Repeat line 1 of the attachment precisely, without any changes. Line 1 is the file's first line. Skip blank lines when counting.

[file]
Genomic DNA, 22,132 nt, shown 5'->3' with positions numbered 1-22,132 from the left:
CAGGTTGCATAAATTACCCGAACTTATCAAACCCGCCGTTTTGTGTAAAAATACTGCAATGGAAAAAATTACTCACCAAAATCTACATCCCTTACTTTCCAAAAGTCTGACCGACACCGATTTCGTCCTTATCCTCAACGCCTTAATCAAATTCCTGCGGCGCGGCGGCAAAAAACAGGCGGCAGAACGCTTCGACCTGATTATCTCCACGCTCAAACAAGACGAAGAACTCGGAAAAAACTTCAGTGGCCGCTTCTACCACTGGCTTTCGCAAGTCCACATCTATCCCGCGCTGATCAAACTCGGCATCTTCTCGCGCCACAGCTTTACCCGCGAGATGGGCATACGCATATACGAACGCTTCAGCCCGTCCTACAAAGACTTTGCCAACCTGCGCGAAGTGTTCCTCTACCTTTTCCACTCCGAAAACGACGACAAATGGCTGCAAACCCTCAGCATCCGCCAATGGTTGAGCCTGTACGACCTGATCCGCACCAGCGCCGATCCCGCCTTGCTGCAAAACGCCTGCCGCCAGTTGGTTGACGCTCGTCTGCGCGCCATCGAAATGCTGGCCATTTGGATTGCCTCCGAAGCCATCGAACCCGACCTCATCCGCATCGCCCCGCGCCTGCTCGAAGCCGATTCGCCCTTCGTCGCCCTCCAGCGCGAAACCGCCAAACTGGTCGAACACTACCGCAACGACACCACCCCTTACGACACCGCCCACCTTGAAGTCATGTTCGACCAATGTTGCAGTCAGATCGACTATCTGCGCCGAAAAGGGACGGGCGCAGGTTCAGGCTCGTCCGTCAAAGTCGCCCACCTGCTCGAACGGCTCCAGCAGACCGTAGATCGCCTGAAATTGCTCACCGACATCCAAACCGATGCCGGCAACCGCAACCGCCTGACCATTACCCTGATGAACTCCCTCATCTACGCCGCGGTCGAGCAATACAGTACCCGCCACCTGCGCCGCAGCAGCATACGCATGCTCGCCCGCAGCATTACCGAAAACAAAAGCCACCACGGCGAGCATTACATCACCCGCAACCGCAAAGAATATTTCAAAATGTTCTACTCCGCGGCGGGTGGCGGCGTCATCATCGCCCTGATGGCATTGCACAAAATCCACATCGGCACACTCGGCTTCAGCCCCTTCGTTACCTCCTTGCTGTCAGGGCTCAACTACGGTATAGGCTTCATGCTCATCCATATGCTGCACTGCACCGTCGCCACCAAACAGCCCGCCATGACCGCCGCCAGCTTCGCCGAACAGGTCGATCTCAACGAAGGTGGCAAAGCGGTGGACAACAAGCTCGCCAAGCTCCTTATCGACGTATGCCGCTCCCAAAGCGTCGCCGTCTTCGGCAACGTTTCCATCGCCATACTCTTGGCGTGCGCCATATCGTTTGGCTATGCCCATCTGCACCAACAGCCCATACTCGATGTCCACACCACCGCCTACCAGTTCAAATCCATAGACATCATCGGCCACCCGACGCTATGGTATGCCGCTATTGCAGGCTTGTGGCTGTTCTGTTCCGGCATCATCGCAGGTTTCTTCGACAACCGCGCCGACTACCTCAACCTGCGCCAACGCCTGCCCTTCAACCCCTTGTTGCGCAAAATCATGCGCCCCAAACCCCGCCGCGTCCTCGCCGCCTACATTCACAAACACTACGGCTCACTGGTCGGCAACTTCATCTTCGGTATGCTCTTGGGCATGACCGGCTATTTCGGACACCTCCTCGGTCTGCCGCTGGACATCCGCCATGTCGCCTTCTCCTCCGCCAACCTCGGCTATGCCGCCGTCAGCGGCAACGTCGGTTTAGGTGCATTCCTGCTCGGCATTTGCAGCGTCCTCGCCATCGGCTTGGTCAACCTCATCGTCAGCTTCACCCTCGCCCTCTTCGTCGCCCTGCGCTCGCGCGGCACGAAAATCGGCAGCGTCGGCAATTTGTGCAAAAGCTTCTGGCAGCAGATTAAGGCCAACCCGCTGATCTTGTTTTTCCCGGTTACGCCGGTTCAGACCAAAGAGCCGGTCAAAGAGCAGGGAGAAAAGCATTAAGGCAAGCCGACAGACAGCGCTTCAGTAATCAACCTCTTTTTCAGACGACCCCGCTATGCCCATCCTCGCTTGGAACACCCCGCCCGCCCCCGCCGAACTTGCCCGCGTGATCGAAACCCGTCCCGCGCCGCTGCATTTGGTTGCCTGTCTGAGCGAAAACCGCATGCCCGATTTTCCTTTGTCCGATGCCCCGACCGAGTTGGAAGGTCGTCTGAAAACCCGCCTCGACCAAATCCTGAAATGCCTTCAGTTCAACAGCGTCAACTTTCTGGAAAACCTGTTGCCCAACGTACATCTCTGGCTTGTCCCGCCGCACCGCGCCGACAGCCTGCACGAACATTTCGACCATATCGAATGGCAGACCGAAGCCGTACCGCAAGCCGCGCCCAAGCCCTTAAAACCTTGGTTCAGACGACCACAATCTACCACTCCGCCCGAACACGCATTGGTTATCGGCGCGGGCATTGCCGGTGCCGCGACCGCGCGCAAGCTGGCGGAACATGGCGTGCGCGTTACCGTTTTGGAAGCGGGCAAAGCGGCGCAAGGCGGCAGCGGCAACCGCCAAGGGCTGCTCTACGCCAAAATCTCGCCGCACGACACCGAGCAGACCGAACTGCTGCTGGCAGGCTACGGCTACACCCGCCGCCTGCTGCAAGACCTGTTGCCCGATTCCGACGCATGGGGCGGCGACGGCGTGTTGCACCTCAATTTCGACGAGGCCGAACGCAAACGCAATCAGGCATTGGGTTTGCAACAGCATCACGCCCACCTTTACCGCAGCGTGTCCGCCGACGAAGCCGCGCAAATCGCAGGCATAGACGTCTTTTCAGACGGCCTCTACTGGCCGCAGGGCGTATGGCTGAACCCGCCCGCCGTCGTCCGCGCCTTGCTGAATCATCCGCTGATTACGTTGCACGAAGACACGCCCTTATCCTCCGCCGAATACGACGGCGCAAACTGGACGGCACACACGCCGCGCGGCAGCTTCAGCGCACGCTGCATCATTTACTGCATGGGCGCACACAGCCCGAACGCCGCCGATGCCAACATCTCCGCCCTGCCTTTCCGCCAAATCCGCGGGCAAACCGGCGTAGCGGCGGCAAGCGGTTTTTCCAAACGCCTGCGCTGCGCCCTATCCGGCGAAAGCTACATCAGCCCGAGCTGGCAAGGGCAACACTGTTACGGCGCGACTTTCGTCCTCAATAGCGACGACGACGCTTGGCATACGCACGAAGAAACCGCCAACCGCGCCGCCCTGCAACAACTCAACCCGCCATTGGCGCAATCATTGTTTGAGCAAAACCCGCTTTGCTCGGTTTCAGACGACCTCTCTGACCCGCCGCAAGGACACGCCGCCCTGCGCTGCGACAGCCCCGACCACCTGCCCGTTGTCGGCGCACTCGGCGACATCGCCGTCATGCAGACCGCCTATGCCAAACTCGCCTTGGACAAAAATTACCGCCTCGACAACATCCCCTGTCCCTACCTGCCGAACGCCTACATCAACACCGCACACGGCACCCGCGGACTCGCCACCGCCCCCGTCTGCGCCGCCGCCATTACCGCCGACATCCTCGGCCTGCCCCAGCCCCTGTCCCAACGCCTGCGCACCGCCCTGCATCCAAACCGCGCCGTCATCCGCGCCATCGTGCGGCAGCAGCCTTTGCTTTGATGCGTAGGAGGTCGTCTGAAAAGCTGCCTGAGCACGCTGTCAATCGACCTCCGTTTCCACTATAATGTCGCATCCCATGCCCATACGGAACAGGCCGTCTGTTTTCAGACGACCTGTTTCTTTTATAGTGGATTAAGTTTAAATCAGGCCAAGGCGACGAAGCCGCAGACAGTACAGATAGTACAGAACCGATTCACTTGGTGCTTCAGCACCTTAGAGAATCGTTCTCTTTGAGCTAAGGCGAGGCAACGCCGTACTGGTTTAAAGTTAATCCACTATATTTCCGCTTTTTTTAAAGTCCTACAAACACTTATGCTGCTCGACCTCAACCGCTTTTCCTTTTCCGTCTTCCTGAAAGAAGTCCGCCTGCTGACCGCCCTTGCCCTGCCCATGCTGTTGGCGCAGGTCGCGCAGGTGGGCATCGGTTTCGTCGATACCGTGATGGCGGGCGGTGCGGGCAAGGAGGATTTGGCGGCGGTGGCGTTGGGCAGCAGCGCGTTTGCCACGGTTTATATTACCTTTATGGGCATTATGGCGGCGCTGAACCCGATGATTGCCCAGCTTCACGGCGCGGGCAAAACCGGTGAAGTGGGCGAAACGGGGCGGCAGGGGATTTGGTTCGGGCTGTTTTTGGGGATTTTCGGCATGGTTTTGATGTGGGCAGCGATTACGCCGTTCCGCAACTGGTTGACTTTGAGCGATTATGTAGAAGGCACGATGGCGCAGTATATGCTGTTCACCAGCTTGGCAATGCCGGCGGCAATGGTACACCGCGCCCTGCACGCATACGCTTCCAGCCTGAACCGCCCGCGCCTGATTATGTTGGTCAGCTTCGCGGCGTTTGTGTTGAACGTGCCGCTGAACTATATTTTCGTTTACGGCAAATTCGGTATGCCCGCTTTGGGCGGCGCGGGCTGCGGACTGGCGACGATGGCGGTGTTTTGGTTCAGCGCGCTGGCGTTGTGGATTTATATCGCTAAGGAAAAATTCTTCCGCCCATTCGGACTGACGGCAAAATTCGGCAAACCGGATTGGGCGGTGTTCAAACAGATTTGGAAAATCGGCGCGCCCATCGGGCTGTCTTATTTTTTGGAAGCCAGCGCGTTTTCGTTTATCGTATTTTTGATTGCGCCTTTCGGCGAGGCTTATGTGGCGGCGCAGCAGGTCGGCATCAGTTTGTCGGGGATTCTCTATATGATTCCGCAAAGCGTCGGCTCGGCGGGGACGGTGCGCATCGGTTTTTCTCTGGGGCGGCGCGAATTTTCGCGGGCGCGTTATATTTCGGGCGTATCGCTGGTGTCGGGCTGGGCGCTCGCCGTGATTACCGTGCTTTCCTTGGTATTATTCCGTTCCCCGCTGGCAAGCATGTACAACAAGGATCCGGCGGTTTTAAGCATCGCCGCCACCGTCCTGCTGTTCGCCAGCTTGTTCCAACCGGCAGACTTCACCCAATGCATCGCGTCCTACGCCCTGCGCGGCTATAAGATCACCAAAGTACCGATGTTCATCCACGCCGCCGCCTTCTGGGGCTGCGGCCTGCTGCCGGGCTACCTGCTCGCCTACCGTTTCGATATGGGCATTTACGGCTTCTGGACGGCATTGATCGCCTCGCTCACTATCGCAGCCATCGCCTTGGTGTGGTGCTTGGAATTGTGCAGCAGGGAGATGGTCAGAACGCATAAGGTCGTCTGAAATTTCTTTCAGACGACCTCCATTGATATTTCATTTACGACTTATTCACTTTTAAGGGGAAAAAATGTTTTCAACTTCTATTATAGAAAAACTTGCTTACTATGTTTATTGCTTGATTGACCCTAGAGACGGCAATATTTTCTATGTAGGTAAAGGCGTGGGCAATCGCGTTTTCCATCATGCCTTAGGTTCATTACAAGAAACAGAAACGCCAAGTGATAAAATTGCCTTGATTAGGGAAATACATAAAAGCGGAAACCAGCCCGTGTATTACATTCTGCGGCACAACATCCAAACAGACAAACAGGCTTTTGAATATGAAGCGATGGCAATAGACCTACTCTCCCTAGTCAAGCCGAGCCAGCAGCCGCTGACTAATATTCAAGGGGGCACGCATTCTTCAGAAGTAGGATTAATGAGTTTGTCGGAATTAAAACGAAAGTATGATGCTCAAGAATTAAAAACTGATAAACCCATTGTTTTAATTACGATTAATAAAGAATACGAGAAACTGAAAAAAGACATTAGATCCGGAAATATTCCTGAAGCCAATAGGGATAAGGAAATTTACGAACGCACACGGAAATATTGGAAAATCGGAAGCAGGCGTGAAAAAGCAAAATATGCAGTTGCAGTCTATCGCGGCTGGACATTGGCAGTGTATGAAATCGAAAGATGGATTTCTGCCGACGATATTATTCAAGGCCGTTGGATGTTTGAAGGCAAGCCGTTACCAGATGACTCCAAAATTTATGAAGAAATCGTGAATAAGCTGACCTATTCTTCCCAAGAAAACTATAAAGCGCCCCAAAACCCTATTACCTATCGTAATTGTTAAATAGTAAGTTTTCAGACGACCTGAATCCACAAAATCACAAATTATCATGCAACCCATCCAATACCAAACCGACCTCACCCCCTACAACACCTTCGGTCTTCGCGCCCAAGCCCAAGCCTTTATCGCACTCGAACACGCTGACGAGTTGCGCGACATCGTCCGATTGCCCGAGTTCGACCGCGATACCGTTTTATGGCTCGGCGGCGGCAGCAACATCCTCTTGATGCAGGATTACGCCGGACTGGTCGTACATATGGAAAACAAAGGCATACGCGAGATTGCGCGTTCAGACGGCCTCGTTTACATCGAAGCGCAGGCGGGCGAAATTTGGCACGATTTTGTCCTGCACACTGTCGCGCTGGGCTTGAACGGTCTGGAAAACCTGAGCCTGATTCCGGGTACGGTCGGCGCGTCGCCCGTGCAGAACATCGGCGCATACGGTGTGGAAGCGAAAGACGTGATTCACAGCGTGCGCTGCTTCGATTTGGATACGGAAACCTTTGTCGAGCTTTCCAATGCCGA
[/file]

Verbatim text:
Genomic DNA, 22,132 nt, shown 5'->3' with positions numbered 1-22,132 from the left: